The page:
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Students: Loans

Question for Department for Education

UIN 129241, tabled on 24 February 2022

To ask the Secretary of State for Education, with reference to the command paper entitled Higher Education Policy Statement & Reform Consultation, CP 617, published on 24 February 2022, what plans the Government has to ensure that those who take maternity leave are not penalised with higher-than-average increases in lifetime student loan repayments.

Answered on

3 March 2022

We want a sustainable student finance system that is fair to students and taxpayers – and which continues to enable anyone with the ability and the ambition to benefit from higher education to do so. The student finance system will continue to protect borrowers, including women on maternity leave, or any person on any form of parental leave, if they see a reduction in their income.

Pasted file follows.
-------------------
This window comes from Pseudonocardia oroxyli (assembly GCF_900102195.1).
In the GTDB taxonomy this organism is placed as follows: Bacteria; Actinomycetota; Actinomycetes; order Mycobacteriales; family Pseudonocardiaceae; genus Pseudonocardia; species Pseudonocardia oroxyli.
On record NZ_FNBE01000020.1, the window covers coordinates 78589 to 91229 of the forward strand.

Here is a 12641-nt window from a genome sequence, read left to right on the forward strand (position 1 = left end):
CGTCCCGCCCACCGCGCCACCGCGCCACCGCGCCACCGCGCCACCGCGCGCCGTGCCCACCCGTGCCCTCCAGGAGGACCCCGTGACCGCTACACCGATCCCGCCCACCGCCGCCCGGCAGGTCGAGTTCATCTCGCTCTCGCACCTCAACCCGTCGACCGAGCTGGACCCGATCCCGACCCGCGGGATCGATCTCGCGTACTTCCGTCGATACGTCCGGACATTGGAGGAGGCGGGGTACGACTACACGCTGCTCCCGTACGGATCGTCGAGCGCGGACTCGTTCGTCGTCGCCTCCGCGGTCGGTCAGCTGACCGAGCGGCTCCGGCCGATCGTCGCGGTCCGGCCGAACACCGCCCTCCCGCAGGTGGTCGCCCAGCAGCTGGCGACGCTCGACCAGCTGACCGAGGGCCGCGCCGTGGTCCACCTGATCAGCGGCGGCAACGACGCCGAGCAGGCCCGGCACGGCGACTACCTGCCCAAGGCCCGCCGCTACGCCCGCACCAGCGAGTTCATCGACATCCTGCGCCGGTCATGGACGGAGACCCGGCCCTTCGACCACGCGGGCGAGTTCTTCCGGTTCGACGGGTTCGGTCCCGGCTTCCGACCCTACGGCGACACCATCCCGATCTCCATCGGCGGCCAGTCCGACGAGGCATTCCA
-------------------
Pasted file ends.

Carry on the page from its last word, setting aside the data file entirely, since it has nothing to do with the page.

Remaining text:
Student loan repayments are made based on a borrower’s monthly or weekly income, not the interest rate or amount borrowed, and no repayments are made for earnings below the relevant repayment threshold. Repayments are calculated as a fixed percentage of earnings above the relevant repayment threshold - if a borrower’s income drops, so do their repayments. Any outstanding debt, including interest accrued, is written off at the end of the loan term with no detriment to the borrower. No commercial loans offer this level of borrower protection.

If, at the end of the year, the borrower’s total income is below the relevant annual threshold, they may reclaim any repayments from the Student Loans Company made during that year.

Named day
Named day questions only occur in the House of Commons. The MP tabling the question specifies the date on which they should receive an answer. MPs may not table more than five named day questions on a single day.